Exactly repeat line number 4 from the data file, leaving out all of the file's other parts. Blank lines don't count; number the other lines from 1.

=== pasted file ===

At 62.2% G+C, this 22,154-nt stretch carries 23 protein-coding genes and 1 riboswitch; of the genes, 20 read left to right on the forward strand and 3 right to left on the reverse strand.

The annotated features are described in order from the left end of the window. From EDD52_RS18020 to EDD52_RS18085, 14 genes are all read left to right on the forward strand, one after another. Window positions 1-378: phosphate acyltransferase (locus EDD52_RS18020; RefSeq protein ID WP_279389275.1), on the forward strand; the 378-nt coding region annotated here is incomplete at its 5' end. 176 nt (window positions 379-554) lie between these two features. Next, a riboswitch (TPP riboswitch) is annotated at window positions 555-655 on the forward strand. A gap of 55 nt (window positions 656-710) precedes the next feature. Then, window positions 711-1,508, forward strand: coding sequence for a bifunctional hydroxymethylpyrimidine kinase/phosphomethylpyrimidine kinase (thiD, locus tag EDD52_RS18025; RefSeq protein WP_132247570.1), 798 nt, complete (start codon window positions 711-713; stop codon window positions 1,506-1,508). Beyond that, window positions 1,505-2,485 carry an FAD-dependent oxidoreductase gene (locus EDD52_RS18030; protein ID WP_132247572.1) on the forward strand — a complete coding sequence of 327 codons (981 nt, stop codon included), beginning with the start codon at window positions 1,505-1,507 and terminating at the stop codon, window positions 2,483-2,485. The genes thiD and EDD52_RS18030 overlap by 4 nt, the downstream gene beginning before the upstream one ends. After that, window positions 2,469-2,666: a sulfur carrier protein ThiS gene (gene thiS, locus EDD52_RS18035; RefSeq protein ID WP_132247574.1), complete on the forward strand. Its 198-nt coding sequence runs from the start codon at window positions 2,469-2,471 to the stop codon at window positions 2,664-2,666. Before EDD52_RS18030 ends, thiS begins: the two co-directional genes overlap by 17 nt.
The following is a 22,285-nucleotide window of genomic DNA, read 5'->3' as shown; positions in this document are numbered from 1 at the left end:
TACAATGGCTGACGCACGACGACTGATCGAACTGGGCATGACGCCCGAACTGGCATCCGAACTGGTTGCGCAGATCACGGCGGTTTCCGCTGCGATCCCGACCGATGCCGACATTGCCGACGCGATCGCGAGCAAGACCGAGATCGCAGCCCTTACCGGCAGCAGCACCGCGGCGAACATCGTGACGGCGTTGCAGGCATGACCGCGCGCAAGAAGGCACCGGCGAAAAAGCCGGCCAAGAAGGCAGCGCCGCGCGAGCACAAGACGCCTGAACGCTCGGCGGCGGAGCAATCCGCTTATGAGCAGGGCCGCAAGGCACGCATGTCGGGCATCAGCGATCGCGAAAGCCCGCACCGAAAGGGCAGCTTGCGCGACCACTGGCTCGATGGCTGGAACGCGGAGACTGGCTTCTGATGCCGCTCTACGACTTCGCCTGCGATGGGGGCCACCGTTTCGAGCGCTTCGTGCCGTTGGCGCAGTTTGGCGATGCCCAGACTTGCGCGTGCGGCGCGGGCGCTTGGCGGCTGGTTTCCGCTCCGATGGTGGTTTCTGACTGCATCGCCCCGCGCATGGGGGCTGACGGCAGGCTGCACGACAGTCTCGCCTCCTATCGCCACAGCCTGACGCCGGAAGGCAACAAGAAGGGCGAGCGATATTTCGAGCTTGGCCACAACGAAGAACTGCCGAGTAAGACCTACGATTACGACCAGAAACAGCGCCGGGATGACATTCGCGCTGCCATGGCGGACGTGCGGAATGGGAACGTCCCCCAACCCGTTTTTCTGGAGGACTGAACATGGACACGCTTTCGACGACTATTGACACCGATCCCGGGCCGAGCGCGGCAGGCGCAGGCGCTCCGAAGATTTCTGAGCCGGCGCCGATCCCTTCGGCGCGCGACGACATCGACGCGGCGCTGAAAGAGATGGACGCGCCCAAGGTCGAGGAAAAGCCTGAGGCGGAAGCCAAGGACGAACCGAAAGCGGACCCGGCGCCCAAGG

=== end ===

TACAATGGCTGACGCACGACGACTGATCGAACTGGGCATGACGCCCGAACTGGCATCCGAACTGGTTGCGCAGATCACGGCGGTTTCCGCTGCGATCCCGACCGATGCCGACATTGCCGACGCGATCGCGAGCAAGACCGAGATCGCAGCCCTTACCGGCAGCAGCACCGCGGCGAACATCGTGACGGCGTTGCAGGCATGACCGCGCGCAAGAAGGCACCGGCGAAAAAGCCGGCCAAGAAGGCAGCGCCGCGCGAGCACAAGACGCCTGAACGCTCGGCGGCGGAGCAATCCGCTTATGAGCAGGGCCGCAAGGCACGCATGTCGGGCATCAGCGATCGCGAAAGCCCGCACCGAAAGGGCAGCTTGCGCGACCACTGGCTCGATGGCTGGAACGCGGAGACTGGCTTCTGATGCCGCTCTACGACTTCGCCTGCGATGGGGGCCACCGTTTCGAGCGCTTCGTGCCGTTGGCGCAGTTTGGCGATGCCCAGACTTGCGCGTGCGGCGCGGGCGCTTGGCGGCTGGTTTCCGCTCCGATGGTGGTTTCTGACTGCATCGCCCCGCGCATGGGGGCTGACGGCAGGCTGCACGACAGTCTCGCCTCCTATCGCCACAGCCTGACGCCGGAAGGCAACAAGAAGGGCGAGCGATATTTCGAGCTTGGCCACAACGAAGAACTGCCGAGTAAGACCTACGATTACGACCAGAAACAGCGCCGGGATGACATTCGCGCTGCCATGGCGGACGTGCGGAATGGGAACGTCCCCCAACCCGTTTTTCTGGAGGACTGAACATGGACACGCTTTCGACGACTATTGACACCGATCCCGGGCCGAGCGCGGCAGGCGCAGGCGCTCCGAAGATTTCTGAGCCGGCGCCGATCCCTTCGGCGCGCGACGACATCGACGCGGCGCTGAAAGAGATGGACGCGCCCAAGGTCGAGGAAAAGCCTGAGGCGGAAGCCAAGGACGAACCGAAAGCGGACCCGGCGCCCAAGG